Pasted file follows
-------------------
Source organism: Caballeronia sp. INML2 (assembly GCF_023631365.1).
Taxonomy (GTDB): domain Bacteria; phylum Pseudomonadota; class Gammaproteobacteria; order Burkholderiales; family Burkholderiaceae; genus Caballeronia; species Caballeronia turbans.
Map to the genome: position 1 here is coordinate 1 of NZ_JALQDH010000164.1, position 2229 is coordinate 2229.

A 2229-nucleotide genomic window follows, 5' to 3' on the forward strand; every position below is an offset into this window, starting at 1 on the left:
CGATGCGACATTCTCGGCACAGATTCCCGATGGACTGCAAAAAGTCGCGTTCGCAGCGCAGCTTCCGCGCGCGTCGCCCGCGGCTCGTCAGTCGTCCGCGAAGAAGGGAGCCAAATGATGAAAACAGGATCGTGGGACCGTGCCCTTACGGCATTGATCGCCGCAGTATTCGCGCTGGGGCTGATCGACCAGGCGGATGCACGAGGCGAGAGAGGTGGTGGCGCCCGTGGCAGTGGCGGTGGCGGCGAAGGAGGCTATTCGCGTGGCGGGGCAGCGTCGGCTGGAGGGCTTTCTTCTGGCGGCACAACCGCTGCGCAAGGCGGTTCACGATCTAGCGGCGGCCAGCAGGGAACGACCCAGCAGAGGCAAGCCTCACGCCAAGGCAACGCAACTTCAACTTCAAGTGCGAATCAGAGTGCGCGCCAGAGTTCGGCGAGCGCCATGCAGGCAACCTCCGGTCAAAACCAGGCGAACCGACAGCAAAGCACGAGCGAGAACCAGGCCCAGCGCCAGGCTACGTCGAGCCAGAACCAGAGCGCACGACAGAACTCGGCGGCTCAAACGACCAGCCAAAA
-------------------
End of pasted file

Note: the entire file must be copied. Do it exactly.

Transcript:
Source organism: Caballeronia sp. INML2 (assembly GCF_023631365.1).
Taxonomy (GTDB): domain Bacteria; phylum Pseudomonadota; class Gammaproteobacteria; order Burkholderiales; family Burkholderiaceae; genus Caballeronia; species Caballeronia turbans.
Map to the genome: position 1 here is coordinate 1 of NZ_JALQDH010000164.1, position 2229 is coordinate 2229.

A 2229-nucleotide genomic window follows, 5' to 3' on the forward strand; every position below is an offset into this window, starting at 1 on the left:
CGATGCGACATTCTCGGCACAGATTCCCGATGGACTGCAAAAAGTCGCGTTCGCAGCGCAGCTTCCGCGCGCGTCGCCCGCGGCTCGTCAGTCGTCCGCGAAGAAGGGAGCCAAATGATGAAAACAGGATCGTGGGACCGTGCCCTTACGGCATTGATCGCCGCAGTATTCGCGCTGGGGCTGATCGACCAGGCGGATGCACGAGGCGAGAGAGGTGGTGGCGCCCGTGGCAGTGGCGGTGGCGGCGAAGGAGGCTATTCGCGTGGCGGGGCAGCGTCGGCTGGAGGGCTTTCTTCTGGCGGCACAACCGCTGCGCAAGGCGGTTCACGATCTAGCGGCGGCCAGCAGGGAACGACCCAGCAGAGGCAAGCCTCACGCCAAGGCAACGCAACTTCAACTTCAAGTGCGAATCAGAGTGCGCGCCAGAGTTCGGCGAGCGCCATGCAGGCAACCTCCGGTCAAAACCAGGCGAACCGACAGCAAAGCACGAGCGAGAACCAGGCCCAGCGCCAGGCTACGTCGAGCCAGAACCAGAGCGCACGACAGAACTCGGCGGCTCAAACGACCAGCCAAAA